A Spark of Revolution
by Martin Clagett
The story of William Small’s life is exceptional in that it is as much a quest as it is a biography. Although Small had profound influences on Thomas Jefferson as his mentor and only professor, on James Watt as his promoter and collaborator on the steam-engine, on Matthew Boulton, as an advisor and partner to the first great industrial giant, and although he has been mentioned in past studies only as a fleeting and evanescent footnote scurrying off the bottom of the page, Small was something much more. He was the thread that bound together elements of the School of Common Sense, the Declaration of Independence, the American Revolution, and the production of the steam-engine; he was the projector of science and the Scottish Enlightenment in the universities of colonial America.
He introduced Thomas Jefferson to his first views of the expansion of science & of the system of things in which we are placed; Small instructed a cadre of pre-Revolutionary students in the logic of Newton and the philosophy of the improvement of mankind; he assisted and advised the ever ambitious Matthew Boulton in respect to scientific flexibility and technological modernization; he promoted and collaborated with James Watt on that instrument of economic, social and political change—the practical steam-engine. Small was the magnet, the generator and the intellectual glue that both drew in and held together —by dint of the gravitational pull of his personality and the disinterested nature of his character—men of science, industry, medicine, and politics to form one of the most diverse and transformative scientific communities of the eighteenth century—the Birmingham Lunar Society.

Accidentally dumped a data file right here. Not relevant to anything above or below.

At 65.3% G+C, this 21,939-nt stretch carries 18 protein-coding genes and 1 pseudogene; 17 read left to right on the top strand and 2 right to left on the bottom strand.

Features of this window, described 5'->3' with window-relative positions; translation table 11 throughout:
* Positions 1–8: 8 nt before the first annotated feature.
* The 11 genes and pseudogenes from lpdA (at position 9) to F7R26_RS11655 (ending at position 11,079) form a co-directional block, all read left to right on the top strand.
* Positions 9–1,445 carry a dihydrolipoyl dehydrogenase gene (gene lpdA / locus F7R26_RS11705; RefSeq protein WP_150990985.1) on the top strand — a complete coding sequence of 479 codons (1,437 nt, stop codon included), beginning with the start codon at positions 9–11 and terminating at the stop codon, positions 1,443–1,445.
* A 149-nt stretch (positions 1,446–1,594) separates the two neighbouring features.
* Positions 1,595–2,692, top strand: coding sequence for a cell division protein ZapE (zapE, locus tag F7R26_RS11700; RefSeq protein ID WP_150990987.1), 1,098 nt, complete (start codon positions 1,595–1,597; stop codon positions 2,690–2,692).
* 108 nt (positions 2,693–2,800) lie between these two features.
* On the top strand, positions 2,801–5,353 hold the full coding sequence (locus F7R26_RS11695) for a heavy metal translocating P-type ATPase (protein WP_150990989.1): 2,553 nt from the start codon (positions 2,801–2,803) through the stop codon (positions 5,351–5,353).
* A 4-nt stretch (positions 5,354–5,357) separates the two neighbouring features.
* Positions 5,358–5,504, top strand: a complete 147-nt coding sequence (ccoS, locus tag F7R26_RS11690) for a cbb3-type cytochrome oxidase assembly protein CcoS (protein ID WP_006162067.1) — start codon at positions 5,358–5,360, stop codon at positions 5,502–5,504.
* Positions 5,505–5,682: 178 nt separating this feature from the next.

More extraordinary than the far-flung and intimate connections that Small maintained with some of the most influential men of the eighteenth century, more remarkable than his impact on the social, political and economic transitions rapidly taking place in the era of enlightenment, more unexpected than his transcontinental connections and influence, is the fact, until this investigation, no detailed or even cursory study on the complete life of Small has ever been undertaken. The difference in this narrative is that it is as much a mystery being solved as it is a story being told; that this new look at Small’s life and of the ramifications of his aggregate auctoritas is derived chiefly from primary rather than secondary sources—and therefore is less likely to be the source of error, conjecture or opinion.